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The Hindu Editorial Analysis | PDF Download

Date: 06 July 2019

Bucks for the banks

The Union Budget is hoping to spur the economy by revitalising the financial sector

  • The maiden budget of Nirmala Sitharaman has many interesting features, but it does not have a defining central theme. There were expectations of a big growth push through either tax cuts or large expenditure programmes even if it meant a rise in the fiscal deficit. But the Finance Minister has chosen to be fiscally conservative, opting to play the long-term game, though it could lead to pain in the short term. The only indulgence she has permitted herself is a big ₹70,000 crore capital infusion in banks that will, it is hoped, spur lending to growth sectors in the economy. Also, quite notably, the budget has sought to address the problems that have plagued the non-banking finance companies space over the last few months and the consequent credit freeze and loss of confidence in the market.
  • Ms. Sitharaman has comprehensively addressed the important issues of liquidity, solvency and poor governance in the NBFC sector. She has made available a liquidity window of ₹1 lakh crore to public sector banks through the Reserve Bank of India to buy pooled assets of NBFCs and offered a one-time credit guarantee for first loss of up to 10%.
  • To enable better supervision of the sector, housing finance companies, which have been the main villains of the piece, will come under the RBI’s regulatory ambit.
  • A long-standing demand of NBFCs for equitable treatment with banks in the matter of taxing interest receivable on bad loans has been conceded. They will not need to maintain a Debenture Redemption Reserve on public placements that was leading to locking-up of funds, which is their raw material for business. These are important reform measures for NBFCs. More interesting is the move towards reviving development financial institutions. The big problem faced by NBFC financing infrastructure is the lack of long-term funding sources to match their lending tenure. This pushed them into borrowing short-term funds to lend to long-term projects, leading to asset-liability mismatches. The proposal to set up a committee to study the issue, including the experience with development finance institutions, is welcome.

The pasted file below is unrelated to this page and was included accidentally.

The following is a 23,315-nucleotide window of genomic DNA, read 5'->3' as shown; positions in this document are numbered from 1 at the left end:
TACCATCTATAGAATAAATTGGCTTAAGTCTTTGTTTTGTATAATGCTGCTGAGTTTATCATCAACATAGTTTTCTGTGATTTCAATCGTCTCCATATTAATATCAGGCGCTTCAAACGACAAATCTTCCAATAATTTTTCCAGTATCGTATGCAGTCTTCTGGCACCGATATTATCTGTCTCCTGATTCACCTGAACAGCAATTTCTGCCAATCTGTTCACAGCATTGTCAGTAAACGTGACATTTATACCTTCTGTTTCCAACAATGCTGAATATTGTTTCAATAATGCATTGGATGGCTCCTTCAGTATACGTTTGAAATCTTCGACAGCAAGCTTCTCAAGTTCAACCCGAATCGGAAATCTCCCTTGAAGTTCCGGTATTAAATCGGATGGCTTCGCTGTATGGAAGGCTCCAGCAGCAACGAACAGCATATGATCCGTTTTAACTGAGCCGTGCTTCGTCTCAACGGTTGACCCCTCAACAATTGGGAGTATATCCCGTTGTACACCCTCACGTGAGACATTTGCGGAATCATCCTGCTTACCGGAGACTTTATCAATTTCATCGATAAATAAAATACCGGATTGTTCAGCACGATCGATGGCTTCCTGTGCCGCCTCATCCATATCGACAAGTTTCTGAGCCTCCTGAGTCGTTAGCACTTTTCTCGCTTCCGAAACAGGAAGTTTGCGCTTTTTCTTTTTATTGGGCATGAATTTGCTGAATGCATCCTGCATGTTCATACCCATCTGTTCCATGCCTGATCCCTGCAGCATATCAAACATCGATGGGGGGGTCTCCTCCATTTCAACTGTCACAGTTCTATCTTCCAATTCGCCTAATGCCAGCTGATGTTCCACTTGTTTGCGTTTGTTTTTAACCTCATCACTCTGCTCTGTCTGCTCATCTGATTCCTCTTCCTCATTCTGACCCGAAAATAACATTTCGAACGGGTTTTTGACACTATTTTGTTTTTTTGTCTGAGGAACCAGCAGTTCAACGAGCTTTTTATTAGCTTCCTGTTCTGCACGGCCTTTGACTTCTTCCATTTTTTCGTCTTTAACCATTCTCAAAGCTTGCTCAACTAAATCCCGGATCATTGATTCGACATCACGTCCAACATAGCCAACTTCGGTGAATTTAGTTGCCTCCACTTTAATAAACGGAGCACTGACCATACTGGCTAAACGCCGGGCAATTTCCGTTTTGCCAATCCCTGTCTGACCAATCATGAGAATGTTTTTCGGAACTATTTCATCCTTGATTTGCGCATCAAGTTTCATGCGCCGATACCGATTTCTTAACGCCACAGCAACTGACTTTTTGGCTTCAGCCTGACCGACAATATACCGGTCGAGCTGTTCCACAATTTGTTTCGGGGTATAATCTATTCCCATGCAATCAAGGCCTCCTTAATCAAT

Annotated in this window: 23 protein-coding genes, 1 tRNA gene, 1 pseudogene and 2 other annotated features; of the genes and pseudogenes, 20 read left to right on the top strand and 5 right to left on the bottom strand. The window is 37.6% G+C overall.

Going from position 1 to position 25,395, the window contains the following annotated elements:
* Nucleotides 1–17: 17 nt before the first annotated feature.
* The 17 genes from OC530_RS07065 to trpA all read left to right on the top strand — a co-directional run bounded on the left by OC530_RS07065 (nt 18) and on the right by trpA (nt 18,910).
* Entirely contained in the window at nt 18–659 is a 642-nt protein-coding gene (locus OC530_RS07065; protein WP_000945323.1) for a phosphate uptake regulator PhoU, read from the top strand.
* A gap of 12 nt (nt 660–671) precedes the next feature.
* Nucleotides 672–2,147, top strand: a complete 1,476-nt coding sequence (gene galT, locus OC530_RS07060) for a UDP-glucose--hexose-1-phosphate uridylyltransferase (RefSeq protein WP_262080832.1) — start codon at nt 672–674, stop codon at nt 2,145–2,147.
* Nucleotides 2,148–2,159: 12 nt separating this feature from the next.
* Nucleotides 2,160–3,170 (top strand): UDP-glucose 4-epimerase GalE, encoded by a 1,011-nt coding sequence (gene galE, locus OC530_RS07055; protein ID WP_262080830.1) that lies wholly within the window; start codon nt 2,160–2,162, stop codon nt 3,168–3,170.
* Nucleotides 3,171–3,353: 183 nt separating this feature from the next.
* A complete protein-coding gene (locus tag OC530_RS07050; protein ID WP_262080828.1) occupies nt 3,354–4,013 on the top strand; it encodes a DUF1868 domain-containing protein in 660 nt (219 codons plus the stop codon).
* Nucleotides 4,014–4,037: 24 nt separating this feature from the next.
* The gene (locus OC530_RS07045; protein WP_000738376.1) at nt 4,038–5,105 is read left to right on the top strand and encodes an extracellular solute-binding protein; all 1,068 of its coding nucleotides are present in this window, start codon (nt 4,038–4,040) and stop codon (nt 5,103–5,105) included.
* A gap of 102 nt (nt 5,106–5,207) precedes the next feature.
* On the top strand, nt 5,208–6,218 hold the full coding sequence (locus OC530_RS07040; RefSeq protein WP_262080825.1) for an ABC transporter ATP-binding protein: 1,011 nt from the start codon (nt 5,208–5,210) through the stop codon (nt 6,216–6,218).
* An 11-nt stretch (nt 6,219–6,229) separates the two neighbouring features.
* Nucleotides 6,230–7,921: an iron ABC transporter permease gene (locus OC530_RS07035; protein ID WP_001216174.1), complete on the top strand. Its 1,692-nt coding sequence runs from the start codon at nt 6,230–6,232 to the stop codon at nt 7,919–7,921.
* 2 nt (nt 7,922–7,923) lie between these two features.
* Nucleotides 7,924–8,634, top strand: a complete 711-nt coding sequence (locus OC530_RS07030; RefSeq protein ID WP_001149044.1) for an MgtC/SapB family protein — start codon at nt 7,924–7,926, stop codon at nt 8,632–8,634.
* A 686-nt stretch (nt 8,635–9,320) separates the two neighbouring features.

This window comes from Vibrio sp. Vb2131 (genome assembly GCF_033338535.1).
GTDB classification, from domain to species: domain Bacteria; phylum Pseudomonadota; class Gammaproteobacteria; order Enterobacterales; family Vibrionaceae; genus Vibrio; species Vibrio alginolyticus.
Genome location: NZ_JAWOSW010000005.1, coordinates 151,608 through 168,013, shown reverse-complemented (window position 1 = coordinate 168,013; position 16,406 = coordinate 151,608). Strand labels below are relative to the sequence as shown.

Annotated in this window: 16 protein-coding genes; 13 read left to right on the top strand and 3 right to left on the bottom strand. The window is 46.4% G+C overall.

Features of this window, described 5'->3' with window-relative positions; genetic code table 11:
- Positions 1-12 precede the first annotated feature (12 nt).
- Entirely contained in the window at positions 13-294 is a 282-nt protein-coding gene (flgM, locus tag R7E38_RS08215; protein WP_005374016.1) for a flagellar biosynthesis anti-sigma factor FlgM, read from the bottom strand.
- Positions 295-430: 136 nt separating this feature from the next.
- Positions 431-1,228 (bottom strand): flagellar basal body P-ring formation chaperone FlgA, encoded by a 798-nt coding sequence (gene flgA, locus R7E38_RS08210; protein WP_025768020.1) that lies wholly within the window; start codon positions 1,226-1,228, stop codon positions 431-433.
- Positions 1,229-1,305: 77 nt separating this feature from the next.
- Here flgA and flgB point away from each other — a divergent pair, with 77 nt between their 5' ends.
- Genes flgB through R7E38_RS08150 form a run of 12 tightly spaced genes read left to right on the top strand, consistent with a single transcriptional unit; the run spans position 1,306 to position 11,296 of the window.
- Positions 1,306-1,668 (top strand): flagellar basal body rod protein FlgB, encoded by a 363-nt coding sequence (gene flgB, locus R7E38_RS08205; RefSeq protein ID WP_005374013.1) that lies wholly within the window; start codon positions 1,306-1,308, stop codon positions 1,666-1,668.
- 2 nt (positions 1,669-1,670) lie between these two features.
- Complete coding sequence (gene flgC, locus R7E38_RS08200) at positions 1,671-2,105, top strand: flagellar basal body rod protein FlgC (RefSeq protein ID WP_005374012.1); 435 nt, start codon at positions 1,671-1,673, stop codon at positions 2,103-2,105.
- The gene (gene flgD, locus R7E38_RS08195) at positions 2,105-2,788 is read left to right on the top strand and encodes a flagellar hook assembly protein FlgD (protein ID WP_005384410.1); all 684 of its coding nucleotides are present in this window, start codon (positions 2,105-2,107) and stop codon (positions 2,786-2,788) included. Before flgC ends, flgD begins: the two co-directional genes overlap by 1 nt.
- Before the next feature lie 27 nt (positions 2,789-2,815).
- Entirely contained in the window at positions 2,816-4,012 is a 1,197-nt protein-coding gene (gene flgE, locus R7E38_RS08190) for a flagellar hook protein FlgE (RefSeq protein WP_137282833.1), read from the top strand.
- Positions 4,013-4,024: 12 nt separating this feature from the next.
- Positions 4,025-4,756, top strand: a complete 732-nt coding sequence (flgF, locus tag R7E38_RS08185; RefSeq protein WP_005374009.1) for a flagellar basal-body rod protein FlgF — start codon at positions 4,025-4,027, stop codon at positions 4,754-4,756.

• There are several reform measures that have been announced, but the most interesting is the reiteration of the government’s commitment to strategic disinvestment and the declaration that it is willing to allow its stake to fall below 51% in non-financial PSUs. Start-ups can heave a sigh of relief as the angel tax is practically off the table. The government seems to be moving towards a single identity card for citizens in the form of Aadhaar, which will now be interchangeable with the PAN card. Taxpayers who do not have a PAN card can file returns quoting their Aadhaar number, which effectively can be a substitute for PAN in all transactions. Another reform measure is the introduction of faceless e-assessment of tax returns taken up for scrutiny. This will eliminate the scope for rent-seeking by officers as there will be no interface between assessee and official. In fact, the assessee will not even know the identity of the officer scrutinising the return. This is an absolutely welcome measure but needs to be closely watched for implementation. The corporate sector has got a minor sop with the turnover limit for the 25% tax bracket being raised to ₹400 crore per annum from ₹250 crore. The expectation was that this would be extended to all companies irrespective of size. It appears that the government wants to wait for the finalisation of the Direct Taxes Code, which is being examined by a committee. Real estate companies may have reason to cheer as the generous tax concession for affordable housing may create demand, especially in the smaller metros.